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My Parkinson's Journey

In which Terri shares a humorous look at her journey with Parkinson's disease and Dystonia:

For me, illness and health are not opposites but exist together. Everyone has something that is challenging to them. Mine just simply has a recognizable name. My life will take a different path because of this but that's okay. Everyone has changes in their lives that create their path.  I'm learning how to enjoy whatever path I'm on.

Filtering by Category: dystonia

Olly Olly Oxen Free! Is there a Movement Disorders Clinic hiding near me?

Terri Reinhart

They're hiding out there somewhere. As long as you know what you're looking for, some may even be in plain sight. For many patients with Parkinson's, the rare neurologists who truly understand Parkinson's and even rarer Movement Disorder Clinics will continue to elude them. 

We're lucky here. We have a number of sanctuaries where these doctors can remain safe and continue adding to their knowledge. They are rarely seen in the wild, or even outside their sanctuaries, not because they can't handle the freedom, but because they are kept too busy to be much more than captives in their offices. 

Because they are so rare, many people will drive hundreds of miles just to see one. Other people will never have a chance and so they take their chances on being seen and treated by doctors who are general neurologists or family practitioners. It's not always a bad thing. There are some less specialized doctors who either understand Parkinson's or are willing to get the information they need from one of the sanctuaries. 

There are also the other stories - a patient who is told they don't qualify for DBS surgery because they aren't bedridden yet; a doctor who prescribes a large dose of Sinemet in an odd combination (10mg carbidopa/250 mg levadopa) to a new patient who then goes through agonizing nausea and vomiting from their medication dose; a doctor who tells a new patient that if this dose doesn't work, double it. Some doctors think they know enough, but don't. My father's general practitioner gave him the diagnosis of Parkinson's disease, then refused to refer him to a neurologist. My first neurologist told me my symptoms were just like Parkinson's, but that's not what it was. He didn't refer me to the Movement Disorder docs even though they were just down the hall. 

Treating Parkinson's disease, finding the right combination of medicines and other therapies, is an art. I consider my neurologist to be a master artist as well as an amazing doctor when it comes to how she handles my treatment plan. I know I'm privileged.

There are many reasons patients may not be able to see a Parkinson's specialist. Some patients don't have adequate insurance to pay for a specialist. They might live where there are no Movement Disorder Sanctuaries.. I mean Clinics. They might have one close by, but it is so busy, their visit must be scheduled months in advance. 


Movement Disorder Specialists, we need more of you. We think it would be nice for you to have a smaller caseload, fewer patients to keep track of and treat. I'm sure you'd enjoy being in the sunshine now and then. It would be nice to see you out in the wild - as well as in smaller cities and more rural areas.

Some sources say we are facing a shortage of doctors. Others say no, it's not a shortage of doctors, we're just not efficient. We should be using more Nurse Practitioners and Physician's Assistants. A number of sources feel we have too many specialists and not enough general practitioners. Too many specialists? I don't think so. When a specialist has such a high caseload, you have to call at least 4 months in advance to make an appointment, I say there aren't enough. 

When patients live too far away to go to a specialist or, if they go, they drive hours each way, we need to find a better way to serve those people.  Asking in our support group about how far people drive to see their Parkinson's neurologist, the answers ranged anywhere from 20 minutes to 7 hours one way.

We need General Practitioners, too, of course. They need to be the ones who really get to know their patients. As they are seeing patients for all sorts of ailments, they also need to know when to refer them to someone else. How can one person be a specialist in every possible disease and disorder of the human body? It's just not possible. Specialists help with the efficiency of modern medicine. At the very least, we need Nurse Practitioners and Physician's Assistants who can specialize in different areas.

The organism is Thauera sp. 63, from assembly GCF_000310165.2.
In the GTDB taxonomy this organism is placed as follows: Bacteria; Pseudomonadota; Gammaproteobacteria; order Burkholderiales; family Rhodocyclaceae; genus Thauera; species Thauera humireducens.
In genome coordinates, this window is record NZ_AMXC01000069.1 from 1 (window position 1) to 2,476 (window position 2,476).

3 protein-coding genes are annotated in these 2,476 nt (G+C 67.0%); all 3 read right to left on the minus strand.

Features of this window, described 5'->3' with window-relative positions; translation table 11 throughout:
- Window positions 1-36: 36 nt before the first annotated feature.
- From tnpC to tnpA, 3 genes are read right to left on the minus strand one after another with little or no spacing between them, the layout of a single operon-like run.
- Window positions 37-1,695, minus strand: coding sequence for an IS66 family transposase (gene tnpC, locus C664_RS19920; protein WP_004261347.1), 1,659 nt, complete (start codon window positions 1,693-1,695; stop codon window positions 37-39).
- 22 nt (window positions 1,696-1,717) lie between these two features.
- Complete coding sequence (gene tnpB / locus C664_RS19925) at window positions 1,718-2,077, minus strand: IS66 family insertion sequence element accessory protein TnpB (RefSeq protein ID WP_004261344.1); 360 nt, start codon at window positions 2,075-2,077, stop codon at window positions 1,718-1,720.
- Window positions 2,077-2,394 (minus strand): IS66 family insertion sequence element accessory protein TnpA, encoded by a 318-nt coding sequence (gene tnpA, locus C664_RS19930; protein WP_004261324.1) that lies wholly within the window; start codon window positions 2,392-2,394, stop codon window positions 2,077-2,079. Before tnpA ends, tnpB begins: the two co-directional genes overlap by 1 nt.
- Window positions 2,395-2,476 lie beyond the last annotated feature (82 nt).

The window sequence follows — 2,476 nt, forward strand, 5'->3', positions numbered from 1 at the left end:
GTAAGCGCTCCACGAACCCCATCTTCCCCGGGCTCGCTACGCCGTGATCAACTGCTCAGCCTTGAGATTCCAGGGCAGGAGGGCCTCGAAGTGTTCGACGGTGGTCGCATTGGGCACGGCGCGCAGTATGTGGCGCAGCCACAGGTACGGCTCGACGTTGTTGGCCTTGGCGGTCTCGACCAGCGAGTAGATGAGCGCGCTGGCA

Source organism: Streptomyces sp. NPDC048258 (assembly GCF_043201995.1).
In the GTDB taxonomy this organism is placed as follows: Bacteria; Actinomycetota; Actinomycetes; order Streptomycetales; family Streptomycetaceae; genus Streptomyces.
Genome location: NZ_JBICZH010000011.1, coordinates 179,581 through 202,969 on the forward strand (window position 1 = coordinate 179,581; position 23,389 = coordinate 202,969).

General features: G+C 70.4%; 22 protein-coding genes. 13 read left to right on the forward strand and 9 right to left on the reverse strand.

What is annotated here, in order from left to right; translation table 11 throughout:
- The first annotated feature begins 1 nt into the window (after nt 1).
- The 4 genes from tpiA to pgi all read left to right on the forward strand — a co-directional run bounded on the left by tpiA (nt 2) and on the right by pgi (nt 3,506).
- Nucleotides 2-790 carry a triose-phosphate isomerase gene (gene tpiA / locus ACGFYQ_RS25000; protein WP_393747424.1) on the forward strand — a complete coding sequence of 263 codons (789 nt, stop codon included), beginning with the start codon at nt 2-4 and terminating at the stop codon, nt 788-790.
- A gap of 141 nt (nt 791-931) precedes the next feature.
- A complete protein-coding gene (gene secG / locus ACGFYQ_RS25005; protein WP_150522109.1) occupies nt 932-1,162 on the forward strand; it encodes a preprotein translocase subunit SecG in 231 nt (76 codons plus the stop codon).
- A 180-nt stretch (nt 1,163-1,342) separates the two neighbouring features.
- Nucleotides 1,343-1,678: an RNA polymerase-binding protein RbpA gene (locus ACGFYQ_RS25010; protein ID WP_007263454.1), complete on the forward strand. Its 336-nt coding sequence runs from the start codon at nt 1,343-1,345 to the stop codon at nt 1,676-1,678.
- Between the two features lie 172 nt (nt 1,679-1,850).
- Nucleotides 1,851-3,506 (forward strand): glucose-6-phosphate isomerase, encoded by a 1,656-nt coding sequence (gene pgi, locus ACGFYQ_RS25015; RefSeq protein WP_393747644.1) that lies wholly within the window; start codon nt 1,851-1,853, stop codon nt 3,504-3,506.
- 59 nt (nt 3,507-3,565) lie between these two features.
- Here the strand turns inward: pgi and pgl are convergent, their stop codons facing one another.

We don't have the answers yet. Like most people in the US, I'm dreaming of the day when we have health care for everyone, the day when income inequality isn't so completely off balance, the day when college tuition and medical school tuition is not so prohibitive and school loan repayment doesn't threaten to bankrupt average people and become one more reason for the high cost of health care.

Until then, keep your binoculars handy just in case a shy, elusive movement disorder specialist happens to be spotted in your area. 

And here is a handy guide for locating them:

Movement Disorder Specialist Finder    


About Dystonia - the best resources I've found

Terri Reinhart

As some of you may remember, my official diagnosis is either Early Onset Parkinson's with dystonia that responds to dopamine or Late Onset Dopamine Responsive Dystonia with Parkinsonisms. Either way, the treatment is the same and they are both progressive neuromuscular disorders. The latter is less progressive than Parkinson's, but it is progressive.

And regardless of the diagnosis, I'm also a part of the Insomnia Club, at least part of the time. This is an exclusive club to which many people with Parkinson's and Dystonia belong and it consists of informal online meetings anywhere between 1 and 5 am. It was during one of these meetings that I found the following articles and news segment about Dystonia.

The first describes a typical dystonic storm and, for those of us who experience this, how to tell the difference between a dystonic storm and just a worsening of symptoms. The author, Tom Seaman, has probably the best blog out there about dystonia. Once I started reading his articles, I had a hard time stopping. 

What Really is a Dystonic Storm

The next one is an unusual story about a woman who was diagnosed with cerebral palsy as a child and lived with that diagnosis for 33 years before learning she had Dopamine Responsive Dystonia. At 33, she finally started taking levodopa. Suddenly she was able to run and play with her children, go on hikes, and drive a car. Jeanne Sharon Abbot has written a book about her experience and maintains another amazing blog about Dystonia. In doing this, she has helped at least 20 other people who had been misdiagnosed as she was. This is why we blog about our experiences.